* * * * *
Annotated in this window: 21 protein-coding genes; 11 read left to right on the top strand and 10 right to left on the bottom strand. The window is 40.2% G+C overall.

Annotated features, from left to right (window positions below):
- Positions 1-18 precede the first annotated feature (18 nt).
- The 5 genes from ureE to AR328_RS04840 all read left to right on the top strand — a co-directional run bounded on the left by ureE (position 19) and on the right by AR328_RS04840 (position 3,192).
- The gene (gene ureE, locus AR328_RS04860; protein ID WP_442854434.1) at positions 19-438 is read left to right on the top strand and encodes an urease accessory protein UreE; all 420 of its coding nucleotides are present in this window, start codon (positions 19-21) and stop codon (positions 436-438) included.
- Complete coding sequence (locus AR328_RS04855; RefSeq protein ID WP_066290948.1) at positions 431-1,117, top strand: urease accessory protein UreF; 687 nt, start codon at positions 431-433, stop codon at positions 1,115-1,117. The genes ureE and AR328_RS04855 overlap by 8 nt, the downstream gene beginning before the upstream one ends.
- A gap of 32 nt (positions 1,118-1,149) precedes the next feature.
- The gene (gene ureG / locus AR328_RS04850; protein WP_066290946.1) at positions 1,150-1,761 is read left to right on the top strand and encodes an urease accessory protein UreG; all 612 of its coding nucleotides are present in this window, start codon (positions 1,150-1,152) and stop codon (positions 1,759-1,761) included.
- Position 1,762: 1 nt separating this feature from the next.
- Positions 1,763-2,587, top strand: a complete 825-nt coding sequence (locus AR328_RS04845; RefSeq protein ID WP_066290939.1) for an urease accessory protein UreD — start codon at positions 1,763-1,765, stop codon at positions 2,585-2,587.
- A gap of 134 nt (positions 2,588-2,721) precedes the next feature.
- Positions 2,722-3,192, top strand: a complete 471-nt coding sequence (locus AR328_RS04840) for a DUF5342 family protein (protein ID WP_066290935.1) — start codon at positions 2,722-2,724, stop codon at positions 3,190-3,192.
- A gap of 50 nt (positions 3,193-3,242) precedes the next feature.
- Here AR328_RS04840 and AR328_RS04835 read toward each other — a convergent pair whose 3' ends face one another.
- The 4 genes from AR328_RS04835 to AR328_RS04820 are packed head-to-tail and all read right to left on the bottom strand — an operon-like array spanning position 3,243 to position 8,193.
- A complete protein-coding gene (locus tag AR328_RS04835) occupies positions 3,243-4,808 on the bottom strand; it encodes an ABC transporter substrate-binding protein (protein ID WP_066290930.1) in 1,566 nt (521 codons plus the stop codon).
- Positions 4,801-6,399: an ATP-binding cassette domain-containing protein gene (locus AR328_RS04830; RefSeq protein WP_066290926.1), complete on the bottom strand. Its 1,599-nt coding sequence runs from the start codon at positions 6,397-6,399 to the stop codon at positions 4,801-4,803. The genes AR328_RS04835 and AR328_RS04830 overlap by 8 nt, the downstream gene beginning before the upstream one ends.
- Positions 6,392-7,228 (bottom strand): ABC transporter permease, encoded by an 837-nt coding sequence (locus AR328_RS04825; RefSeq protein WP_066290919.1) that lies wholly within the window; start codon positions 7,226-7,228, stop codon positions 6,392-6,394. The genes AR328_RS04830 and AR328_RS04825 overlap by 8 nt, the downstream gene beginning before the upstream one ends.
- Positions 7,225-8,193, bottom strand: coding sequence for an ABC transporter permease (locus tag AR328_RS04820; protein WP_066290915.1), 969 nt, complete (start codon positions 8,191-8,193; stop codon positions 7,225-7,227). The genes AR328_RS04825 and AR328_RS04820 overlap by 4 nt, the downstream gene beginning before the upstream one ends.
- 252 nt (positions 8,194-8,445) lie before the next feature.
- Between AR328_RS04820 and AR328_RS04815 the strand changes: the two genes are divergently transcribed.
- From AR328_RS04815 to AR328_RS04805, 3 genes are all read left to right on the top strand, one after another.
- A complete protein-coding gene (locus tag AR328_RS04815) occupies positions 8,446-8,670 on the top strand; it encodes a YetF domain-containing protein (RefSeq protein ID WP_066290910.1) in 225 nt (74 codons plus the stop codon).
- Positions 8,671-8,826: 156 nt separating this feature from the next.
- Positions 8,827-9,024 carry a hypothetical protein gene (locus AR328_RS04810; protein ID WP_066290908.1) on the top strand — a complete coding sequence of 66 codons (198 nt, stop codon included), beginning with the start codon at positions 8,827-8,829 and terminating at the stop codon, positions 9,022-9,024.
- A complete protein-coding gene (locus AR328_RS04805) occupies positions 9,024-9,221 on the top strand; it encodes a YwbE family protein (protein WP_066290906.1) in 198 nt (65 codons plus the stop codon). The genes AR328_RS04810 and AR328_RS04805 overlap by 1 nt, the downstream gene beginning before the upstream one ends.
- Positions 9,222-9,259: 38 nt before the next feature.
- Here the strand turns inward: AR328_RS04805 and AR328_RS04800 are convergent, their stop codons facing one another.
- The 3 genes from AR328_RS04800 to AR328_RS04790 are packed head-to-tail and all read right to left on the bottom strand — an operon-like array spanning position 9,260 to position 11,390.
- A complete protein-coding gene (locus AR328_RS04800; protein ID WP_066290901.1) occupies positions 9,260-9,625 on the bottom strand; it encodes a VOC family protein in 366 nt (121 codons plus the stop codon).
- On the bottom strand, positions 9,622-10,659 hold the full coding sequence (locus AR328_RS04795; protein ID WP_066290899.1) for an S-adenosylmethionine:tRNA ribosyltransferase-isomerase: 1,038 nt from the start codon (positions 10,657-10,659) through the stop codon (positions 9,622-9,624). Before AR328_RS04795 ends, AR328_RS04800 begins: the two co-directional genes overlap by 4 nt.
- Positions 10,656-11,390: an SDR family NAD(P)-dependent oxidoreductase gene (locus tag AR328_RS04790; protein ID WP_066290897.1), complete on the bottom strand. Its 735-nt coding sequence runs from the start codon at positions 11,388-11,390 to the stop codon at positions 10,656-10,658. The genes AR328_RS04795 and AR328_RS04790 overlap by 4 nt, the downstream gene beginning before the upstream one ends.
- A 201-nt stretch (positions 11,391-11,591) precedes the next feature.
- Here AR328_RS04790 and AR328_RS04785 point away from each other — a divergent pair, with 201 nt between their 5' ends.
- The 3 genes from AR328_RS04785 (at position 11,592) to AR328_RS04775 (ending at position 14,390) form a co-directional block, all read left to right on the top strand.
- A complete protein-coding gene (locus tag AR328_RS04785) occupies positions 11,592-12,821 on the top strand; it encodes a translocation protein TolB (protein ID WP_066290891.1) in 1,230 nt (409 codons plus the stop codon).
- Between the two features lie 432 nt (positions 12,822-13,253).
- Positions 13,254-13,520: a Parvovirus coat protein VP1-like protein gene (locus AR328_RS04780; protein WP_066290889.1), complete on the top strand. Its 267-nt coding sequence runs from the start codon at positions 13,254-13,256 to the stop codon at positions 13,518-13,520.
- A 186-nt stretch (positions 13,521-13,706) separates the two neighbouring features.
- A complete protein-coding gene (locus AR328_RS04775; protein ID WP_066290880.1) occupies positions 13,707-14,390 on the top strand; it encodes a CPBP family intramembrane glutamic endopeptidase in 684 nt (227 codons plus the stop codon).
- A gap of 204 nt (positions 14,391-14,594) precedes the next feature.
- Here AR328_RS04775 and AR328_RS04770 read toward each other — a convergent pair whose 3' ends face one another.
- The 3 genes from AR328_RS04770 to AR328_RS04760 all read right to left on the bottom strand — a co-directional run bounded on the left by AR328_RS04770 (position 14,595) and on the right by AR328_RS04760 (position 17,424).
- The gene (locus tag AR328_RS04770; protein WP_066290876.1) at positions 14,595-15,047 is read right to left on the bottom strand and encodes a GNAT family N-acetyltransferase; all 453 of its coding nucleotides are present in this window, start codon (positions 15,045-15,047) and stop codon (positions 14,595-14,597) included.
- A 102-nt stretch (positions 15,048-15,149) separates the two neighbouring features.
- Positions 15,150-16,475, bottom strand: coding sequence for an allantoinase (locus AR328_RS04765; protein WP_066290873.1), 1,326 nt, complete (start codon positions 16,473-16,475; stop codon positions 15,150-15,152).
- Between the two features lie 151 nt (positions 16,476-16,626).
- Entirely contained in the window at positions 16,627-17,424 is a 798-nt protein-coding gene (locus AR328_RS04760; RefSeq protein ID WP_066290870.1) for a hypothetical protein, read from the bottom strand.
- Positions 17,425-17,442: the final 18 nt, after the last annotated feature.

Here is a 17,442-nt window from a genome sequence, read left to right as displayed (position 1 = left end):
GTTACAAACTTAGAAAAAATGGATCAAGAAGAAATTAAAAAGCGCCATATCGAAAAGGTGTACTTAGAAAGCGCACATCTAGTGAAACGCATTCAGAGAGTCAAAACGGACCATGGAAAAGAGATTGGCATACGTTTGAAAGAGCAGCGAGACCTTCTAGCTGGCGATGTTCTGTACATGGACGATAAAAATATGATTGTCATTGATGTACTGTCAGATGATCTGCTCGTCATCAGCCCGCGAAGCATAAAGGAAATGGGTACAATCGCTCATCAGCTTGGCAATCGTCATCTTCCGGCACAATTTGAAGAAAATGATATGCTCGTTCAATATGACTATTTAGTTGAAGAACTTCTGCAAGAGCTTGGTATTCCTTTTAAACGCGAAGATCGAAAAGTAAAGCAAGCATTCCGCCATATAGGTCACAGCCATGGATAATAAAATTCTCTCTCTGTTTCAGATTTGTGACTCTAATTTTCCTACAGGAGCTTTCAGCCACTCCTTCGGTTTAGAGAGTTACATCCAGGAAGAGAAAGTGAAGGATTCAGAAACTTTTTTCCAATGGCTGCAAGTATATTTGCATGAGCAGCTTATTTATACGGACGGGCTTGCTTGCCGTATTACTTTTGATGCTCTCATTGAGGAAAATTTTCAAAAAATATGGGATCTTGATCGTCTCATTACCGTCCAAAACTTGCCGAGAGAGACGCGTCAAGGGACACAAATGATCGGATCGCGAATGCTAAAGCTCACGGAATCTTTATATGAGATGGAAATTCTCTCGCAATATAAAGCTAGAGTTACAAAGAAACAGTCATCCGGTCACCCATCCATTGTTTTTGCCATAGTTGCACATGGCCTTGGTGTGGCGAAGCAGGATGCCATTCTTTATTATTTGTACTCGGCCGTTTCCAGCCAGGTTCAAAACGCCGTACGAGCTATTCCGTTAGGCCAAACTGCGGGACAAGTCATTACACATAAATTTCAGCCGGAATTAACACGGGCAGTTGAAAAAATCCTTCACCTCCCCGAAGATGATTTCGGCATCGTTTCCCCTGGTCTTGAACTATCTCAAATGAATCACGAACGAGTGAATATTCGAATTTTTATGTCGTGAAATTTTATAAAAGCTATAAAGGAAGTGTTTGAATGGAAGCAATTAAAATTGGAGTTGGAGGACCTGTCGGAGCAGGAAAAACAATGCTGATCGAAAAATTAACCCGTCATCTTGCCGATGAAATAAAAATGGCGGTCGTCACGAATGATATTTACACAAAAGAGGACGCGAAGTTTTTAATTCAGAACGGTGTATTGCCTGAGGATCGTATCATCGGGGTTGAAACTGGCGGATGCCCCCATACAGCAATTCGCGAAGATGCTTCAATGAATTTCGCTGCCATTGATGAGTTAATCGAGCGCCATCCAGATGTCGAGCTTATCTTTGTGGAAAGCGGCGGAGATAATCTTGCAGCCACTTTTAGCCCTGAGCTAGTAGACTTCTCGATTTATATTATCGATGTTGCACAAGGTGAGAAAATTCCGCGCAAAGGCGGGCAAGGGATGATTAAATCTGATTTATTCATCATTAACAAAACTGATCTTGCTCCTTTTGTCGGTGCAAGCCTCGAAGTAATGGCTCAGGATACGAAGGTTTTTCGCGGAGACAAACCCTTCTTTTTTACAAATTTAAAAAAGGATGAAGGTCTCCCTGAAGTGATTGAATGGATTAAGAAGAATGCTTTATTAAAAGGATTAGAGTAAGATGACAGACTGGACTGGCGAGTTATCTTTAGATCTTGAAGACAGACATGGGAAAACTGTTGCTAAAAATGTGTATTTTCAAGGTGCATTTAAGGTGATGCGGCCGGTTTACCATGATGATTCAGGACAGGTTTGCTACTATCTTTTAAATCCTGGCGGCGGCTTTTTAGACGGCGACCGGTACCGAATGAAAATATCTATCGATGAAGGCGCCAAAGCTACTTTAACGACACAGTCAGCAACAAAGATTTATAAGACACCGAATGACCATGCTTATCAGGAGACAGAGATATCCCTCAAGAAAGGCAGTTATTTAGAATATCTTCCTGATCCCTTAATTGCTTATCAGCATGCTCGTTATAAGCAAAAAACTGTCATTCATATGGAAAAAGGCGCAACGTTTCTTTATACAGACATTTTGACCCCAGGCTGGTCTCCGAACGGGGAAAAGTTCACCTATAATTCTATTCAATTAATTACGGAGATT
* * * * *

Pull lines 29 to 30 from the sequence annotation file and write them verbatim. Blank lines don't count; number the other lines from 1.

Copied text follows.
- The 3 genes from AR328_RS04800 to AR328_RS04790 are packed head-to-tail and all read right to left on the bottom strand — an operon-like array spanning position 9,260 to position 11,390.
- A complete protein-coding gene (locus AR328_RS04800; protein ID WP_066290901.1) occupies positions 9,260-9,625 on the bottom strand; it encodes a VOC family protein in 366 nt (121 codons plus the stop codon).